Fortunately, there are local leaders who are willing to think creatively and work collaboratively to reimagine public safety.

In Ithaca, New York, Mayor Svante Myrick worked with Tompkins County Administrator Jason Molino on a plan designed to deliver accountability, transparency, and excellence in public safety. They came up with a plan that would replace the current police department with a new department of public safety.

The new department would be civilian-led, and it would employ both armed officers and unarmed community solution workers trained to respond to situations that do not require an armed response. The proposal won unanimous approval from the Ithaca City Council, which created a task force to develop a plan for implementing it.

Ithaca’s plan is meeting resistance from some state Republican leaders. They’re trying to convince the public that you can’t have accountability and safety. That’s a false tradeoff. Making policing more just and accountable will make communities safer for everyone.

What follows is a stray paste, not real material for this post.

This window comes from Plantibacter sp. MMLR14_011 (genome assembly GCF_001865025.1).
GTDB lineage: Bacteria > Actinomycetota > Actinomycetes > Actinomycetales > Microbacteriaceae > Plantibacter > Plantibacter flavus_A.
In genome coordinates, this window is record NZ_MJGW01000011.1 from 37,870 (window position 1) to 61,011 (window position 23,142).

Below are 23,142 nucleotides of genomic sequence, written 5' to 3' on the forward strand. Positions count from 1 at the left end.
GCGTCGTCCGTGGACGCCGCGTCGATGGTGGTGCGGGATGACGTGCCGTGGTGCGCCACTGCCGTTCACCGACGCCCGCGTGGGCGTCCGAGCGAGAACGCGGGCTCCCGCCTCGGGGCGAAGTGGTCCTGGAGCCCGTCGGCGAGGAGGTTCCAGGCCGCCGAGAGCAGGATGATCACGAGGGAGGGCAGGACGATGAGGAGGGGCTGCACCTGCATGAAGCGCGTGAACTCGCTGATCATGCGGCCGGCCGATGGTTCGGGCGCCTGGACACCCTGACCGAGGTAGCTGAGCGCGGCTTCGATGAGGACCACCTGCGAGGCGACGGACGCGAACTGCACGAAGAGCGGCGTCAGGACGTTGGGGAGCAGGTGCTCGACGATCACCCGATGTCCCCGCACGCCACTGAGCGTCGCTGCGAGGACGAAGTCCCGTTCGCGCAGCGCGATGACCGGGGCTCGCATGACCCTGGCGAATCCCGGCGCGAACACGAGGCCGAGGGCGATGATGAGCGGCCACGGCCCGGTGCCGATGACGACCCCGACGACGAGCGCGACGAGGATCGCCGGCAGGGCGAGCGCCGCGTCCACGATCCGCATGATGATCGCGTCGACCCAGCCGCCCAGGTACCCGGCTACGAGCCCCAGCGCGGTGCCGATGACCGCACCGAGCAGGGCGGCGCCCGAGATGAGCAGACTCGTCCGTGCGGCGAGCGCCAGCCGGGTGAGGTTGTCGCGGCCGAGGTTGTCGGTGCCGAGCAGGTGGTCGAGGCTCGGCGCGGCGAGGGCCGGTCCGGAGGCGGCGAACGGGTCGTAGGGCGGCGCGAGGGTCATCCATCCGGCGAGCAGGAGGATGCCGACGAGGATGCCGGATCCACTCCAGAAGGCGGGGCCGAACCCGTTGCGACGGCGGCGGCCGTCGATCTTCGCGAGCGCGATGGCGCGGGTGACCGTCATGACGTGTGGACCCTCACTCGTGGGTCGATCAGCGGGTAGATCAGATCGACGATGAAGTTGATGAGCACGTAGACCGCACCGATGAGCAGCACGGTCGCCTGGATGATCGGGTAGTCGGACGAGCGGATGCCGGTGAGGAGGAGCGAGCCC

I believe there is a critical mass of elected officials who are ready and willing to begin the process of transforming policing in this country from the bottom up. Last year, 100 young progressive candidates ran for office as part of a slate committed to ending police killings of unarmed civilians. There are mayors and city council members around the country looking at Ithaca’s plan and making their own.

Reimagining public safety has become a movement. Congress can’t stop us.